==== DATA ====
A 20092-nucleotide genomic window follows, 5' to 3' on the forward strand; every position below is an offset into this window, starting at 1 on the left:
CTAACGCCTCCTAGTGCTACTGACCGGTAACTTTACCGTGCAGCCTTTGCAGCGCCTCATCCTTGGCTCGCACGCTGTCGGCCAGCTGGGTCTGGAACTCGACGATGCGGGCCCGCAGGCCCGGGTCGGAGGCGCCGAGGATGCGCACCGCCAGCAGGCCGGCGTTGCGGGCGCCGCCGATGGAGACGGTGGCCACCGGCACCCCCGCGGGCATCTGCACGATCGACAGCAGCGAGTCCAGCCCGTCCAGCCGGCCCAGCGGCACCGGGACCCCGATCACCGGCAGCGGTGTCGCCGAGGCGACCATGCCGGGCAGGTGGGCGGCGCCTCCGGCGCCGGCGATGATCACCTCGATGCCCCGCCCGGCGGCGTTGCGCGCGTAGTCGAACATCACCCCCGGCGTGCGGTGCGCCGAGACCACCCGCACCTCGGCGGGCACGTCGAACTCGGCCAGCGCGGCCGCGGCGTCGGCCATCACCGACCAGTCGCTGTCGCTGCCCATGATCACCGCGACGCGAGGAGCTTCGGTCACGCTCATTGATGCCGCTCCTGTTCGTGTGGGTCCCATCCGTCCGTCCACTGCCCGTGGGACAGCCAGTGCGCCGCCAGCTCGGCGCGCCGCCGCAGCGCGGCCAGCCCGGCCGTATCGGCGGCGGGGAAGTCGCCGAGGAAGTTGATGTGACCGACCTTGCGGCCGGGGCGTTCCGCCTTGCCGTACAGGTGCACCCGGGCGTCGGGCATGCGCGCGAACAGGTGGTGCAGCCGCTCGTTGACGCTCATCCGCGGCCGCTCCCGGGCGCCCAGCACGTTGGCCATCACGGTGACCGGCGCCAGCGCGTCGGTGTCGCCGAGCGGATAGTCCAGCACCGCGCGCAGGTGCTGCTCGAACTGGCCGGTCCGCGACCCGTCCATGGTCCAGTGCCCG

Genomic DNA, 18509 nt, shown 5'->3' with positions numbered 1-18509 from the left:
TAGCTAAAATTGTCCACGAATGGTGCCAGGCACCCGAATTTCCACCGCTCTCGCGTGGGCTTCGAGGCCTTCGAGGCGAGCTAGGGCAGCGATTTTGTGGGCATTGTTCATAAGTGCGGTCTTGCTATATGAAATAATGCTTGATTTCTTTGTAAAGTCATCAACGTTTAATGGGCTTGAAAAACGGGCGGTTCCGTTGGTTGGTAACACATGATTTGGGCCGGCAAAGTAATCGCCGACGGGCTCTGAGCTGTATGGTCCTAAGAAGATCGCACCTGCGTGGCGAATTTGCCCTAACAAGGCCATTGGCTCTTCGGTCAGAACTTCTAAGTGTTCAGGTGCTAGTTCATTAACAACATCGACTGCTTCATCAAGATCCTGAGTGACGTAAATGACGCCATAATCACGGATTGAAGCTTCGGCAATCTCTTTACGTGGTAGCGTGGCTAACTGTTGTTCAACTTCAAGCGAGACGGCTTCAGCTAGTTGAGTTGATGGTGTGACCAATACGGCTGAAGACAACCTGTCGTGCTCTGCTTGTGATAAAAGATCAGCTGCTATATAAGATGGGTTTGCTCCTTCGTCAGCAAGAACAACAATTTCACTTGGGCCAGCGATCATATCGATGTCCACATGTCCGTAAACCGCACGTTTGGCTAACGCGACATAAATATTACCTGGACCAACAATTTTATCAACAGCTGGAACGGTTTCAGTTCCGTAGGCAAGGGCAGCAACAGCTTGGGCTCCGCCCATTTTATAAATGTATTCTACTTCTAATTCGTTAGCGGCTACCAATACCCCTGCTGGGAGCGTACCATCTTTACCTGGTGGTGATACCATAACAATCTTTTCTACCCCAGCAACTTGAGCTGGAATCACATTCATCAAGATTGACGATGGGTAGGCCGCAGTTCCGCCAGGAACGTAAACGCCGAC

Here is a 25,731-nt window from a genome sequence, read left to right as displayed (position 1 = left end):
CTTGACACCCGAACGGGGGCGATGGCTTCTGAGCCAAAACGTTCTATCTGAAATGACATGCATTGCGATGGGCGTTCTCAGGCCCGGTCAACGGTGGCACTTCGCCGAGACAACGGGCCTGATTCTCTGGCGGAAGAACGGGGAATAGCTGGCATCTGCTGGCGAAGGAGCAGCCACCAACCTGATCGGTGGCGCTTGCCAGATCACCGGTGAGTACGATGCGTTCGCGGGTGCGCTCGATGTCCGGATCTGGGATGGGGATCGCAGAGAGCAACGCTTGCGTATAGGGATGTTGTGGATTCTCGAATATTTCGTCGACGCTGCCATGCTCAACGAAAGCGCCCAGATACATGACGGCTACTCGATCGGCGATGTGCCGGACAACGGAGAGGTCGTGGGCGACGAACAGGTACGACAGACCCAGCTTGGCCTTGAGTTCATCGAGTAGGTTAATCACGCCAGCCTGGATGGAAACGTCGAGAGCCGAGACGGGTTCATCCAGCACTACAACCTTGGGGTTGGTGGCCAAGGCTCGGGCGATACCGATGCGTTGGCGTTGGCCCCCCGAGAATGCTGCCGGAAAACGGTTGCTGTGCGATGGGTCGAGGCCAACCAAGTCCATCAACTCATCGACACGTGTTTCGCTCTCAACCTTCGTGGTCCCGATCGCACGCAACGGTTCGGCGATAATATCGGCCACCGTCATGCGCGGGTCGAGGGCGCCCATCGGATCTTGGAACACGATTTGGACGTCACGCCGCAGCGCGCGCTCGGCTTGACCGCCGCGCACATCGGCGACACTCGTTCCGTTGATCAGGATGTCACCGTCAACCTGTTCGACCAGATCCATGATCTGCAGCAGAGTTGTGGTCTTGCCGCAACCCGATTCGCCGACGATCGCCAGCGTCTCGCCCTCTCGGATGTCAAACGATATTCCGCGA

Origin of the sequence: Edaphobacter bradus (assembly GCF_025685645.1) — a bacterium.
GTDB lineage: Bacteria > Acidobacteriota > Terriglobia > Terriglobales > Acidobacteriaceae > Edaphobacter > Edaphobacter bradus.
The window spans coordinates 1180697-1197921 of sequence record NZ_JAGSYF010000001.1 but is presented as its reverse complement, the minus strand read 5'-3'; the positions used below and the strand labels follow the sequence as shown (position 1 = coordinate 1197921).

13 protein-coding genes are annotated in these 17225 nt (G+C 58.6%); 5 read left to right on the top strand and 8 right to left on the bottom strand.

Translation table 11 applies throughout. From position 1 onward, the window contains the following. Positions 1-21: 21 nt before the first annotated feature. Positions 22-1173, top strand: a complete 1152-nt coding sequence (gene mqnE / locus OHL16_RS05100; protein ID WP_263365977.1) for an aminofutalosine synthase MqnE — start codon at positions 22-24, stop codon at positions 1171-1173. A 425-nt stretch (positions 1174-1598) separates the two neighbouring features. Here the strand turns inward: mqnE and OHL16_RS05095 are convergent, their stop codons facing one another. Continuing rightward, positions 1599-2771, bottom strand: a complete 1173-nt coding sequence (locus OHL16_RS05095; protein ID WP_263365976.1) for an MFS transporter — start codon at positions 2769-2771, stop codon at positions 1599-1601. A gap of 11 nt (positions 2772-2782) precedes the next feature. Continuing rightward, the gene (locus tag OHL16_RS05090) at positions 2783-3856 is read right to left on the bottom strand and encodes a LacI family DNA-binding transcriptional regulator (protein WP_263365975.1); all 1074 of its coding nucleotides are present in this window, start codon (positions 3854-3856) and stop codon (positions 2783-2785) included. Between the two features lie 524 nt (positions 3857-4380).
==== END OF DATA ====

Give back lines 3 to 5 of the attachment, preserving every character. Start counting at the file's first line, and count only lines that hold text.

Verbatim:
Genomic DNA, 18509 nt, shown 5'->3' with positions numbered 1-18509 from the left:
TAGCTAAAATTGTCCACGAATGGTGCCAGGCACCCGAATTTCCACCGCTCTCGCGTGGGCTTCGAGGCCTTCGAGGCGAGCTAGGGCAGCGATTTTGTGGGCATTGTTCATAAGTGCGGTCTTGCTATATGAAATAATGCTTGATTTCTTTGTAAAGTCATCAACGTTTAATGGGCTTGAAAAACGGGCGGTTCCGTTGGTTGGTAACACATGATTTGGGCCGGCAAAGTAATCGCCGACGGGCTCTGAGCTGTATGGTCCTAAGAAGATCGCACCTGCGTGGCGAATTTGCCCTAACAAGGCCATTGGCTCTTCGGTCAGAACTTCTAAGTGTTCAGGTGCTAGTTCATTAACAACATCGACTGCTTCATCAAGATCCTGAGTGACGTAAATGACGCCATAATCACGGATTGAAGCTTCGGCAATCTCTTTACGTGGTAGCGTGGCTAACTGTTGTTCAACTTCAAGCGAGACGGCTTCAGCTAGTTGAGTTGATGGTGTGACCAATACGGCTGAAGACAACCTGTCGTGCTCTGCTTGTGATAAAAGATCAGCTGCTATATAAGATGGGTTTGCTCCTTCGTCAGCAAGAACAACAATTTCACTTGGGCCAGCGATCATATCGATGTCCACATGTCCGTAAACCGCACGTTTGGCTAACGCGACATAAATATTACCTGGACCAACAATTTTATCAACAGCTGGAACGGTTTCAGTTCCGTAGGCAAGGGCAGCAACAGCTTGGGCTCCGCCCATTTTATAAATGTATTCTACTTCTAATTCGTTAGCGGCTACCAATACCCCTGCTGGGAGCGTACCATCTTTACCTGGTGGTGATACCATAACAATCTTTTCTACCCCAGCAACTTGAGCTGGAATCACATTCATCAAGATTGACGATGGGTAGGCCGCAGTTCCGCCAGGAACGTAAACGCCGAC

Here is a 25,731-nt window from a genome sequence, read left to right as displayed (position 1 = left end):